The Tobacco Association of Malawi (Tama), a grouping of tobacco farmers in the country, and AHL Group, want sustainable growth of tobacco to be encouraged if farmers are to get quality leaf that could fetch better prices on the market.
Over the past month, Tama officials have been conducting meetings with tobacco growers, encouraging them to own woodlots.
Flue cured and Northern Dark Fired tobacco use a lot of wood for curing, resulting in destruction of trees.
AHL Group general manager for tobacco sales Moses Yakobe, in an interview on Tuesday, said what Tama is preaching is commendable because without trees, tobacco production will be greatly affected.
He said: “We are encouraging farmers to plant trees and our approach this year has changed because we are using extension workers having noted that tree survival rate in the past season was at 50 percent.
“This year, we have set aside K4.5 million and we will plant 56 000 trees throughout Malawi.”
According to Yakobe, AHL Group has been planting trees for more than six years, but the survival rate has forced management to change approach and all farmers, including those growing other types of crops will be given seedlings.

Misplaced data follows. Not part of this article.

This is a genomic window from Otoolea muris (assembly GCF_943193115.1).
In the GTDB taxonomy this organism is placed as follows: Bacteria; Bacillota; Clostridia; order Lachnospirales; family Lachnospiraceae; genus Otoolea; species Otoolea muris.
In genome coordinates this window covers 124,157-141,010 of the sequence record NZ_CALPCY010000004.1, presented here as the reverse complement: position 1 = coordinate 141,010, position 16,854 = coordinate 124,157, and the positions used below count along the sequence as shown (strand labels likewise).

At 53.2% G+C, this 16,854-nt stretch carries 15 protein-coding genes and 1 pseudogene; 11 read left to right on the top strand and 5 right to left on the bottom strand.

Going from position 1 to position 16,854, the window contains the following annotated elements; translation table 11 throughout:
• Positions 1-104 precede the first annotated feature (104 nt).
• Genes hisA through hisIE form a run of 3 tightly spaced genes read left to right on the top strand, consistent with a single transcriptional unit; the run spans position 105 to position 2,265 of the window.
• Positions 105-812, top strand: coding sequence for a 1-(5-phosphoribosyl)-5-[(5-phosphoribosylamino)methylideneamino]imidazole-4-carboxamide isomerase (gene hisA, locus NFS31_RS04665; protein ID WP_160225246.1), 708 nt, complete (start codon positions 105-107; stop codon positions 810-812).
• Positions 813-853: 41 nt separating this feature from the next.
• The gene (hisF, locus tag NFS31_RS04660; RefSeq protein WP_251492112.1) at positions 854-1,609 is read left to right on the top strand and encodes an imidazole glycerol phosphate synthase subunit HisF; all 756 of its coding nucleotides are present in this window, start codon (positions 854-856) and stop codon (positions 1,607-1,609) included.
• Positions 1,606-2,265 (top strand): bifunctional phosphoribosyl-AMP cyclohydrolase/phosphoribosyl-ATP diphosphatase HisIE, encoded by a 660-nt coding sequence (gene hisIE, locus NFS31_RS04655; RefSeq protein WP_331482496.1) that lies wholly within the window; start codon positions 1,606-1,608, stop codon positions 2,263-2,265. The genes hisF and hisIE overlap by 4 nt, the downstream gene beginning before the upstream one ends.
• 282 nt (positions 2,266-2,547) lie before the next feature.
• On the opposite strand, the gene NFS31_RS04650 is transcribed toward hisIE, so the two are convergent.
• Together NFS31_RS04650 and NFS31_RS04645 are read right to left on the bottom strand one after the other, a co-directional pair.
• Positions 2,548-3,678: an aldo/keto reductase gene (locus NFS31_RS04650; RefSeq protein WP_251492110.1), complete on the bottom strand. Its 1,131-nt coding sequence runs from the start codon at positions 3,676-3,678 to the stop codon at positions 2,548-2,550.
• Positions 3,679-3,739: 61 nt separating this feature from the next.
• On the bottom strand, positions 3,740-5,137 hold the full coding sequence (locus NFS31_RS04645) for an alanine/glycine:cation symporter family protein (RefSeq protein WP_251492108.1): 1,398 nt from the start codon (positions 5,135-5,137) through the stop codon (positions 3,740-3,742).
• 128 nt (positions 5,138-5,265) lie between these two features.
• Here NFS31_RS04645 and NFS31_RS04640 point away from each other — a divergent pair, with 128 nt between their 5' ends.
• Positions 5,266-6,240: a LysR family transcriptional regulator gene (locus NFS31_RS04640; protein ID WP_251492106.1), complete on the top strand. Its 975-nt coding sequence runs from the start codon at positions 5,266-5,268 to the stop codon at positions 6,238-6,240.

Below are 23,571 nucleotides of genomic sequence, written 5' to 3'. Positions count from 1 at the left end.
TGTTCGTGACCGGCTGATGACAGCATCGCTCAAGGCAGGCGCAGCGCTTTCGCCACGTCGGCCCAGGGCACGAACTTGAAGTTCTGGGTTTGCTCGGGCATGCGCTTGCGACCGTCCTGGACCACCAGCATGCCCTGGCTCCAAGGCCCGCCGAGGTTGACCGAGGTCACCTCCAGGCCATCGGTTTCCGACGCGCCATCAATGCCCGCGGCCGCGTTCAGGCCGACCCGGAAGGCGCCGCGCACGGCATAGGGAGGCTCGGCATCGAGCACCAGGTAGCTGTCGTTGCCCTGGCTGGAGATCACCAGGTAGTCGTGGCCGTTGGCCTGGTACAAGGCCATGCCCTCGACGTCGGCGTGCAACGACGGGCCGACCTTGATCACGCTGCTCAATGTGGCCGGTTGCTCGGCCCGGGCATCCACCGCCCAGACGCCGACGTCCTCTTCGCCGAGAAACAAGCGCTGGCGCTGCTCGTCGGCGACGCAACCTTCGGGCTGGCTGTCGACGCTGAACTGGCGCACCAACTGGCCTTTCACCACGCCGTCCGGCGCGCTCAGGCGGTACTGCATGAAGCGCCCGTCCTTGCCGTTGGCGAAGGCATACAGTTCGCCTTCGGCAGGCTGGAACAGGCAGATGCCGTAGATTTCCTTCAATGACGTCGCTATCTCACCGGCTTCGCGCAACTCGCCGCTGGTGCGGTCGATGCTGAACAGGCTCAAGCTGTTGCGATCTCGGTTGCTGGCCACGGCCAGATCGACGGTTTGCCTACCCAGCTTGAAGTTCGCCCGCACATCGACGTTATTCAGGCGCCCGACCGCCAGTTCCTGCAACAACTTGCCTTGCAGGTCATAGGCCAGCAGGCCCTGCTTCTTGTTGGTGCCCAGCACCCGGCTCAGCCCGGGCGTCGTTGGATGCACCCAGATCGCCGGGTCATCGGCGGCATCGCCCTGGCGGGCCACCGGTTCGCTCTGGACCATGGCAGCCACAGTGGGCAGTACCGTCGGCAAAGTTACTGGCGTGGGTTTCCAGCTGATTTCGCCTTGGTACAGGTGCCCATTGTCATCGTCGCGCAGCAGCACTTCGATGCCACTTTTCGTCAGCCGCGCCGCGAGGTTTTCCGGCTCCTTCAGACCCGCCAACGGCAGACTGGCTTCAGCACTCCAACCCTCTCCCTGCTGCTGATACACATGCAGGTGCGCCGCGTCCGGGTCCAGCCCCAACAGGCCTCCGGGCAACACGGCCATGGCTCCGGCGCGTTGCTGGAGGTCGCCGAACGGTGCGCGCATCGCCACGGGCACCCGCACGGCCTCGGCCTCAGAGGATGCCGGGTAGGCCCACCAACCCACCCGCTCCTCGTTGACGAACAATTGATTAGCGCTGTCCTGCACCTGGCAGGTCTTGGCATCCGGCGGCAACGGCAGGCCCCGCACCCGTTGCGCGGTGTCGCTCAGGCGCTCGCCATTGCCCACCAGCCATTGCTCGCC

On the company’s preparedness to open the floors, he said they are prepared, but expect this season to be shorter compared to previous one due to the expected reduced output as a result of dry spells.
“The quality of the leaf in the fields is varying from one district to the other. In the Central Region, the crop is much better, but in the South, there will be less tobacco because of intermittent rains.
“In the North, the crop is also at a tender age because rains normally start a bit late,” he added.
Results of the first crop assessment conducted by Tobacco Control Commission (TCC) show that tobacco output is expected at 149 million kilogrammes (kg), which is 12.8 percent below the international trade requirements at 171 million kg, largely affected by dry spells.
TCC chief executive officer Kaisi Sadala said the initiative by Tama to encourage farmers to have woodlots is commendable as tobacco uses a lot of wood for curing.
“As a regulator, we encourage farmers to plant more trees because that is the only way we can sustain the crop,” he said.
Tobacco is one of the country’s main foreign exchange earners.